~“Let me save you with this record.
Let me put the headphones on for you, and smile while you listen.
Cut to your point of view, watch me smile while you listen.
That’s the sound of you becoming a better person.”
[-quote from Olivia Gatwood’s viral spoken word ‘Manic Pixi Dream Girl’]~
In their April 2nd 2017 full-length release ‘Ripe’ Medusa’s Disco doesn’t waste more than 4 seconds on subjective neutrality before smoldering off in a shameless –yet accessible- counterculture direction, with the nearly eight minutes of unconventional intrigue that is opening track ‘State of Mind’. Making sure their stage is firmly set on a platform political in its levels unapologetic self-respect, kindled time, and inferno of applause-worthy experimentation and attention to detail, that holds focus and relevancy throughout. Logical but undictated progression takes ‘State of Mind’ into ‘Twisted Dentist’ [#2], in which long-term fans of the band will immediately recognize the quirk of Alex Augment’s beats and as the band’s cult class “Novocaine” –Now matured, and brought to a higher resolution under the masterful production combination of David Patterson II and MD frontman Wynton Huddle, along with Patterson’s positively genius mix work. ‘Otherwise’ [#3] will also strike a familiar chord –no pun intended- with Medusa’s’ followers or enthusiasts of Prava Studios -who MD had released with back in 2015; Flourishing in contradiction between a particularly head-bobbing bassline from Tyler Smith, overall deceptive buoyancy, and a suicidal holocaust of human emotion.
‘Divine’ [#4] abruptly dials back the tempo, dignity in spaciousness, taking time in a hearth fire of harmony, and exhaustedly spiteful peace. ‘Give Up’ [#5], brings a moment steady in identity, yet with a delightful low-key nod to the structural brilliance of old-school experimental heavy weights, such as the various parts of ‘Shine on You Crazy Diamond’ off Pink Floyd’s 1975 release ‘Wish You Were Here’; Making it an album standout as a calming spin on the question of human resilience –as guarded as it is intimate.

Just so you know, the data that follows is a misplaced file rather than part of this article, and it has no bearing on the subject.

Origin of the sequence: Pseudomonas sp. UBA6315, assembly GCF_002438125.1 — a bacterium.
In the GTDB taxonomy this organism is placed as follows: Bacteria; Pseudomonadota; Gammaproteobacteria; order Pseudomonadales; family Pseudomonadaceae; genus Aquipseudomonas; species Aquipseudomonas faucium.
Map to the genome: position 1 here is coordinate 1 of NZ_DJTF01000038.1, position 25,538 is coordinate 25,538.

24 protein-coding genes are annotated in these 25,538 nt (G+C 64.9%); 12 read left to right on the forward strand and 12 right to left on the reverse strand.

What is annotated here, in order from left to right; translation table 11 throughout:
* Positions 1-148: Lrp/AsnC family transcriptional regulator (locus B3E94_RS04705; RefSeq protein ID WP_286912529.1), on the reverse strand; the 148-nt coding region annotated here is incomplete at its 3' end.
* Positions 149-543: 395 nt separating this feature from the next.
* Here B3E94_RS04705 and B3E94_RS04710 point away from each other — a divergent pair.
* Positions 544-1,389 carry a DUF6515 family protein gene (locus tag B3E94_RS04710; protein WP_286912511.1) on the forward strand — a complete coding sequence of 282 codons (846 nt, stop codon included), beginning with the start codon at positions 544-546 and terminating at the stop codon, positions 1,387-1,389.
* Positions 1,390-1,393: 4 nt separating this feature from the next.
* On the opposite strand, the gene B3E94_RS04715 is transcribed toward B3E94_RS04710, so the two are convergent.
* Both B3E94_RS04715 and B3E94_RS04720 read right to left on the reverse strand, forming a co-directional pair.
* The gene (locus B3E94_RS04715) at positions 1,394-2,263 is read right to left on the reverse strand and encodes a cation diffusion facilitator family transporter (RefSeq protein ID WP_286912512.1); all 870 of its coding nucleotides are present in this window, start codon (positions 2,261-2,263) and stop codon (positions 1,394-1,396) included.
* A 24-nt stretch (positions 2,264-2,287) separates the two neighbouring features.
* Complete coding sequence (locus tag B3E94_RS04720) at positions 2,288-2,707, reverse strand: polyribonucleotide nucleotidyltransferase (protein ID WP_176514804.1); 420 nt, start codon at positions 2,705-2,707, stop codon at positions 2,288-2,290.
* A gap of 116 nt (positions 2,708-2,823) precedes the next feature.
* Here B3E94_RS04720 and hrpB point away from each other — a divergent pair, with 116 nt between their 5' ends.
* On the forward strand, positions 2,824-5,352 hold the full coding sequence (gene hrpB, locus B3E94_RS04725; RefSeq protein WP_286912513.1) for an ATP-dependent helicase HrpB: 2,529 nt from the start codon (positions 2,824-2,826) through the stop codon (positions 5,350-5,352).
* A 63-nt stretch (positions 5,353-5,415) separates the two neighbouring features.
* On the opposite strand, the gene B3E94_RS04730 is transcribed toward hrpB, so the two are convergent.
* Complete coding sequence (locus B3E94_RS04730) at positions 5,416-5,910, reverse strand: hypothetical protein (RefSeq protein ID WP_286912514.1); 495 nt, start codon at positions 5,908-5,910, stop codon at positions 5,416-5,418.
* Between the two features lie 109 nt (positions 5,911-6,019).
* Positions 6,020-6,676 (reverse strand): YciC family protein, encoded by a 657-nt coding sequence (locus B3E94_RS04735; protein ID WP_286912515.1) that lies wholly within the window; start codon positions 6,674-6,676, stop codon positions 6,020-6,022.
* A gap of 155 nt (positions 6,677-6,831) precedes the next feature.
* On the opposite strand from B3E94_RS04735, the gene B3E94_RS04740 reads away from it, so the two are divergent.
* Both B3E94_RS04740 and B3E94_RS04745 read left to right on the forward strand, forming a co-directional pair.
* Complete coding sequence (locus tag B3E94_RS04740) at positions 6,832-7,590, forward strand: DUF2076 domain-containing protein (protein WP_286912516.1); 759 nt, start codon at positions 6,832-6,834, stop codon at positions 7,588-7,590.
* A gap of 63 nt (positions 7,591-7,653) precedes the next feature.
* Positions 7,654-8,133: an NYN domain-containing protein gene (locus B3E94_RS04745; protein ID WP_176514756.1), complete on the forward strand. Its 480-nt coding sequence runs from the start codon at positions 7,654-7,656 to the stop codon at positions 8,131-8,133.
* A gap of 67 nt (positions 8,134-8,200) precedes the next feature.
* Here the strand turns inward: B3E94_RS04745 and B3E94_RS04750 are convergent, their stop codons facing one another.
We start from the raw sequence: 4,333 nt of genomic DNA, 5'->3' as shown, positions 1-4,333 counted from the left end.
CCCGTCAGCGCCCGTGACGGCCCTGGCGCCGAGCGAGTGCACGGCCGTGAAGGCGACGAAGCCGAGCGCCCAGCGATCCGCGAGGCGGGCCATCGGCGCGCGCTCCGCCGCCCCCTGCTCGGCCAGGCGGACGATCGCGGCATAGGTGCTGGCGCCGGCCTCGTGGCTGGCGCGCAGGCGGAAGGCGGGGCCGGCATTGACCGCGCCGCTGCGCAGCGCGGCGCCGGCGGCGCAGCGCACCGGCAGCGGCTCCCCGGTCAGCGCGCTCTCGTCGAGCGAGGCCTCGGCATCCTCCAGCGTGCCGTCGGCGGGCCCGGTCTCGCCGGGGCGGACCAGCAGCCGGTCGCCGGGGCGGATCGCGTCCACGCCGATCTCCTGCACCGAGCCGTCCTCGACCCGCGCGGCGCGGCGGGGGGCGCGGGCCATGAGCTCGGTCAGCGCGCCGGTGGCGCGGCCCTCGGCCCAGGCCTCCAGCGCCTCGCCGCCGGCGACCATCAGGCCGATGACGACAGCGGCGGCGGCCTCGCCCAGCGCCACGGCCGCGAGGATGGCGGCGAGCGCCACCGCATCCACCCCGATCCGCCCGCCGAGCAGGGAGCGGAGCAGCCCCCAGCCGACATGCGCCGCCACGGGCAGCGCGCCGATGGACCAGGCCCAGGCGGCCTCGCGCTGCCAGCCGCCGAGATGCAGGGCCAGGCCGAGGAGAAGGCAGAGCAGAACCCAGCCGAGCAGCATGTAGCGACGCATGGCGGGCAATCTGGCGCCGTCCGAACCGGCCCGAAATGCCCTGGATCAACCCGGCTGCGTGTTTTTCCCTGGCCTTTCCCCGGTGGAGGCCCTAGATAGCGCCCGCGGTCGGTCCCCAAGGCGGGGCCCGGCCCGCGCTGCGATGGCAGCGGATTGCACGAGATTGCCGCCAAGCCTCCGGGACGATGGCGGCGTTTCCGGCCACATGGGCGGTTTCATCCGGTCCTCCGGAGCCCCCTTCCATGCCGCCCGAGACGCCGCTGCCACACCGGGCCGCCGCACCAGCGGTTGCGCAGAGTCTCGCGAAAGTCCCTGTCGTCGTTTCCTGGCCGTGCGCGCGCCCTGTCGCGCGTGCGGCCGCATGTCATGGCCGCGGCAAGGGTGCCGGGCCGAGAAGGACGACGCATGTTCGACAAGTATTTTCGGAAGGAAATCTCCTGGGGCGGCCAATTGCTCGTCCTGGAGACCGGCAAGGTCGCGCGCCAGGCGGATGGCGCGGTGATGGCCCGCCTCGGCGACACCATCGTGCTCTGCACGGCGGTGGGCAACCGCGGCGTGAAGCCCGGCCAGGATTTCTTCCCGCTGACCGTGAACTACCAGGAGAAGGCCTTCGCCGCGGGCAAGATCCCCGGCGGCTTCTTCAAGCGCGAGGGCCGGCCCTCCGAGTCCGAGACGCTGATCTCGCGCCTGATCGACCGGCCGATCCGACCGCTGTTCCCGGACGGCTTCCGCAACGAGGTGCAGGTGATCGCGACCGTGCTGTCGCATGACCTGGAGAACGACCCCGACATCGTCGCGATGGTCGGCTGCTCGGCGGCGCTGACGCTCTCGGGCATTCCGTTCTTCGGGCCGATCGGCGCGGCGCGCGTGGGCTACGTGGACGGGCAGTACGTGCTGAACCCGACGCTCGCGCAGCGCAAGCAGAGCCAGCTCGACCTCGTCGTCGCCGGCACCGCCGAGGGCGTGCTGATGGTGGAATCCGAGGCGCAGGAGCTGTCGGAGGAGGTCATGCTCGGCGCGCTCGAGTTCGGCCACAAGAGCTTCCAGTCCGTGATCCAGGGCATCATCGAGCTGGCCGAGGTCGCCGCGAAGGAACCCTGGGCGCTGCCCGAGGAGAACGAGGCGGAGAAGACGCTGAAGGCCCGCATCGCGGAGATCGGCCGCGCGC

Interest isn’t lost on the chatoyant shift into ‘Atomic 7’ [#6] -another standout- and excellent capture of the bands vibe and writing, in the form of a passionate range of cosmic commentary.
‘Ode to SEEDS’ [#7] gets served a surprising almost 90s era Savatage riff, that you have to love Hunter Root and Wynton Huddle a little bit more for, and self-highlighting lyric in the form of a beautifully articulated “Death. By. One. Kiss”. ‘Whatshisface from Whatevertown’ [#8] -the only known MD song to be well described and as dismissive as the title implies- holds as a lighter “idgaf” implication, and debatably the most casual, bonfire feeling of the entire album. A fresh-intro’d take on ‘Beautiful Creature’ [#9] closes, pulling at heart strings, screaming out to the skylines of your perception, yet as vibrant and warm as a late summer sunset.
Ripe stands as a powerful statement of artistic passion, and legitimate ability; heavy, raw, unconventional, dark, incredibly human; a fierce alternative + psych rock testimony to personal life experience, and the potential of millennial underground scenes. Music that was meant to be written, from men who play as though their lives depend on it.
Utterly devoid of bullshit, fanfaronade, filler, and predictability.
This is not a 2.5 minute per song, whiny hipster rock record; Nor for the faint of heart.
[10/10.] Take note.